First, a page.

German Firing Trials against the Matilda II


I have previously posted some views on the Matilda II at this link. While going through the appendices to the war diary of 21. Panzerdivision, courtesy of the Imperial War Museum, I came across the results of firing trials with various German guns against the Matilda II, which show quite nicely how the one-time  queen ofthe battlefield have moved towards obsolescence.

How to read

Some notes to help interpretation:

  • Indication (Anzeige) I interpret as ‘success’
  • Pz.Gr. is a tank round
  • I presume that the writer of the memo made errors in the tank/anti-tank round designations
  • Gr.40 (should be 39) is the standard model round for tank guns and anti-tank guns. It contained a small amount of HE filler for better after-armour effect.
  • Gr.41 (should be 40) is a tungsten-core round with better effect but no HE filler.
  • Pz.Gr.38 normal (should be Rot/red) is the standard anti-tank round of the short 7.5cm tank gun, capped and with HE filler.
  • Pz.Gr.38 red (should be HL for Hohladung) is a hollow charge round only available for the short 7.5cm tank gun in the Panzer IV at the time
  • l.F.H.18 is a light field howitzer, and was the standard artillery piece of the Wehrmacht. Comparable to the US 105mm or the British 25-pdr.
  • ‘Special ammunition’ for this gun was hollow-charge. This was not allowed to be used during Operation CRUSADER by order of Hitler.
  • Panzerbüchse 41 is a heavy anti-tank rifle.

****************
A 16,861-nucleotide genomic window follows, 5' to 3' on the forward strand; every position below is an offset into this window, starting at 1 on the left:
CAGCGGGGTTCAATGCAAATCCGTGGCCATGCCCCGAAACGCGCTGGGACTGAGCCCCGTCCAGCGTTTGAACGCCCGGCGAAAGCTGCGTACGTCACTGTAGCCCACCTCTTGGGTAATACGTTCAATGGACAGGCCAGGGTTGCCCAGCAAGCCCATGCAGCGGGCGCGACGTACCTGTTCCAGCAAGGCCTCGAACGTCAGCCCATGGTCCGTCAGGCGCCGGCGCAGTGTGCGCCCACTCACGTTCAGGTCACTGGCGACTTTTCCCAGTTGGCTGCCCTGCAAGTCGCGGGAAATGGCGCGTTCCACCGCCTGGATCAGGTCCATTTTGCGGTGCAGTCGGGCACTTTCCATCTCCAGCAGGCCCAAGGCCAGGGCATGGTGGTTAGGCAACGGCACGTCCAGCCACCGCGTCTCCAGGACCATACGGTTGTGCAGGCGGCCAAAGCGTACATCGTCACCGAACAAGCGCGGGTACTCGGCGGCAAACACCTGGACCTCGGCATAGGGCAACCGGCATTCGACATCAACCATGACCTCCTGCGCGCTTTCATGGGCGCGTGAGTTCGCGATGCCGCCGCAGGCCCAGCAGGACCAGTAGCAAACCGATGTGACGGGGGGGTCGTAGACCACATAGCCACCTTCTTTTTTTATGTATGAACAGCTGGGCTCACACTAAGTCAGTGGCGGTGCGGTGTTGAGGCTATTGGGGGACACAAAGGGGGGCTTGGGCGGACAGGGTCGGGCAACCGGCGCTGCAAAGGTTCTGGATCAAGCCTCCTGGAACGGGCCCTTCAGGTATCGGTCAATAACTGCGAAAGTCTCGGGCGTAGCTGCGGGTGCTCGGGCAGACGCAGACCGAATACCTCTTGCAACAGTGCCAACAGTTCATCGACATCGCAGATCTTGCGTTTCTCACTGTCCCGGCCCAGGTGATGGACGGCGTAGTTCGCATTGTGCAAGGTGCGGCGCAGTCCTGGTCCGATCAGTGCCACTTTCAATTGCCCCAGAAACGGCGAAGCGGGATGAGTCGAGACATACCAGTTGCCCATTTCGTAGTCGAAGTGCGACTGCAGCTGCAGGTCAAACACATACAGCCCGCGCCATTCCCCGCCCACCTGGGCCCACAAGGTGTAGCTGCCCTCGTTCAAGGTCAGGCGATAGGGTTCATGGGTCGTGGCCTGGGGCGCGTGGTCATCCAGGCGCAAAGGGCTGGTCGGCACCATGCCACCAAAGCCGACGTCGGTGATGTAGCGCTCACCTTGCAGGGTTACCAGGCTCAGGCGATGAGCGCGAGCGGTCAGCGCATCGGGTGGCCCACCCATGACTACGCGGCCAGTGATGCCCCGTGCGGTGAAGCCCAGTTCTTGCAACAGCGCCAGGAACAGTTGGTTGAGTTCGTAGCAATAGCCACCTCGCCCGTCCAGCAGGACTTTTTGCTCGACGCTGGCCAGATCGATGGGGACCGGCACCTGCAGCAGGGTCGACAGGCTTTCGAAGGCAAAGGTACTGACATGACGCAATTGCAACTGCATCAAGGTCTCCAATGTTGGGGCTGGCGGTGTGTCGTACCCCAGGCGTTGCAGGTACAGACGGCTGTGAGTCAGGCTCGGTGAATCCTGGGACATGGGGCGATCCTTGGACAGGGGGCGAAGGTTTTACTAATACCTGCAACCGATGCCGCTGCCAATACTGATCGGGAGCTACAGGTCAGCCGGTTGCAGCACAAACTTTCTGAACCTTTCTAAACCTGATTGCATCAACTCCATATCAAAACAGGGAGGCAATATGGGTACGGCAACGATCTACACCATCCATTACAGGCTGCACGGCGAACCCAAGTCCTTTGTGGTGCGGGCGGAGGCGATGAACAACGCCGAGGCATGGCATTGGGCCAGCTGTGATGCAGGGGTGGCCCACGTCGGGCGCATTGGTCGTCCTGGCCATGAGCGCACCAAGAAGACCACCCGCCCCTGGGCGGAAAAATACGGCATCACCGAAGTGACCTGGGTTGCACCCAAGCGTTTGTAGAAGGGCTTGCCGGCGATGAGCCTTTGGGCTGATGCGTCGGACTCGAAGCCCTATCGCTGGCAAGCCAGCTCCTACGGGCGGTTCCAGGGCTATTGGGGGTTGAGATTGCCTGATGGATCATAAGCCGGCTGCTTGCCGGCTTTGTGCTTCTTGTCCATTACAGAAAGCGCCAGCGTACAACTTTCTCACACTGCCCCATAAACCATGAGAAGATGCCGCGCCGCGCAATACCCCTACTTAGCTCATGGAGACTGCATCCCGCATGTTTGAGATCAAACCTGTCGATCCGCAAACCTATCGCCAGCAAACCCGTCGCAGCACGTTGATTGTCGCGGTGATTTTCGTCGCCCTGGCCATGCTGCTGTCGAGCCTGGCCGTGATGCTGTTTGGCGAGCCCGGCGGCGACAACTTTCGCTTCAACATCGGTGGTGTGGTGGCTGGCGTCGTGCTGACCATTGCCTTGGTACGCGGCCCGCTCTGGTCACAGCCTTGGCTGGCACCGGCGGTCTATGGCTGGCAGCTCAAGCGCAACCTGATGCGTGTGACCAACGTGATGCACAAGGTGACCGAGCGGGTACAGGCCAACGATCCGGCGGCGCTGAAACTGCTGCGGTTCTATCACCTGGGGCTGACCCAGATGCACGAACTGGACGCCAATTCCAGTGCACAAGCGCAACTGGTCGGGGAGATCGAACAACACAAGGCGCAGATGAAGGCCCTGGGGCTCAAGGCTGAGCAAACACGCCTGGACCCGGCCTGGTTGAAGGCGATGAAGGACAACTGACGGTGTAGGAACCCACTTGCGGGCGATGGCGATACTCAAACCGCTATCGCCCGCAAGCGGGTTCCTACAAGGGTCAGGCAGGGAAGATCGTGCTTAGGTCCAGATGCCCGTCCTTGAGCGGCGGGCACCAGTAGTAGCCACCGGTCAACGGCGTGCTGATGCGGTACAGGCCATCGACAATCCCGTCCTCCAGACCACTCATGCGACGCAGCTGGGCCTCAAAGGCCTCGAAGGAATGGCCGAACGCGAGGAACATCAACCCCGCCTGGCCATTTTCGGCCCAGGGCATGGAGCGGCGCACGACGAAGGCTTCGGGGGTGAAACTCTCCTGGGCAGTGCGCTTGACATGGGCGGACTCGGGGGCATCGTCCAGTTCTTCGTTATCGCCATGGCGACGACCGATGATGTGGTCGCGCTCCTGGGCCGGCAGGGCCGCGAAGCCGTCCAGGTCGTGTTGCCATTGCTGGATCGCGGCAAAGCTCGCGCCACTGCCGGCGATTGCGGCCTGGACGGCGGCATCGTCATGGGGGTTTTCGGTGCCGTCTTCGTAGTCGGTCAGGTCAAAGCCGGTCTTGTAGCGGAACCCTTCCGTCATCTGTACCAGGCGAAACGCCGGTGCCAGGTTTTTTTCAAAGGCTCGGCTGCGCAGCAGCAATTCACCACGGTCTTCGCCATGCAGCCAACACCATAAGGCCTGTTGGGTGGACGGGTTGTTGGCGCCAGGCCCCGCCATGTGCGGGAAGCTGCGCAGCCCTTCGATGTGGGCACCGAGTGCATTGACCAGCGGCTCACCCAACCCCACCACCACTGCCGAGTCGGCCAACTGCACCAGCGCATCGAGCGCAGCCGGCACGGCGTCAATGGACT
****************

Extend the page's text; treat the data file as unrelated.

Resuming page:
Trial Firing on Mark II on 19.3.42 on the firing range of I./Panzerregiment 8

1.) Assembly and explanation of types of ammunition

2.) Firing at 600m with target at acute angle

5cm tank gun with Pz.Gr.41 on turret, also on wheel assembly

5cm tank gun with Pz.Gr.40 on turret

Potential indication

7.5cm Pz.Gr. normal on turret

7.5cm Pz.Gr. 38 red on turret

Panzerbuechse 41 on turret and lower hull


5cm anti-tank Gr.40 on turret, also on wheel assembly

5cm anti-tank Gr.41 on turret

7.5cm HE round on tracks


l.F.H.18 HE round on tracks

l.F.H.18 Pz.Gr. on turret

l.F.H.18 with special ammunition on turret


Turn the Mark II facing frontally.

Against the front all weapons that had indication from the side.

3.) Following this advance of all weapons to 400m

Fire on the front turret by all weapons in the same order as before. After this advance of all weapons with no indication to 200m.

At this range also indication by 2cm tank gun with Pz.Gr.40 and 41.

The original document is attached below. Comments and corrections more than welcome.

German report on firing trials results against Matilda II, 19 March 1942. War Diary 21. Panzerdivision Anlagen.

18 thoughts on “German Firing Trials against the Matilda II

  1. Hi

    Yes, the PzGr 40 was a tungsten-core arrowhead. But the only PzGr 41 I can find was for taper-bore guns (such as the Panzerbuechse 41). I don’t think the projectile number existed for standard guns such as the 50mm AT and tank guns.

    So the only explanation I have at present is that the person typing the memo made an error.

    But I may well be wrong.

    All the best



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  3. Pingback: German guns vs. Matilda II: help needed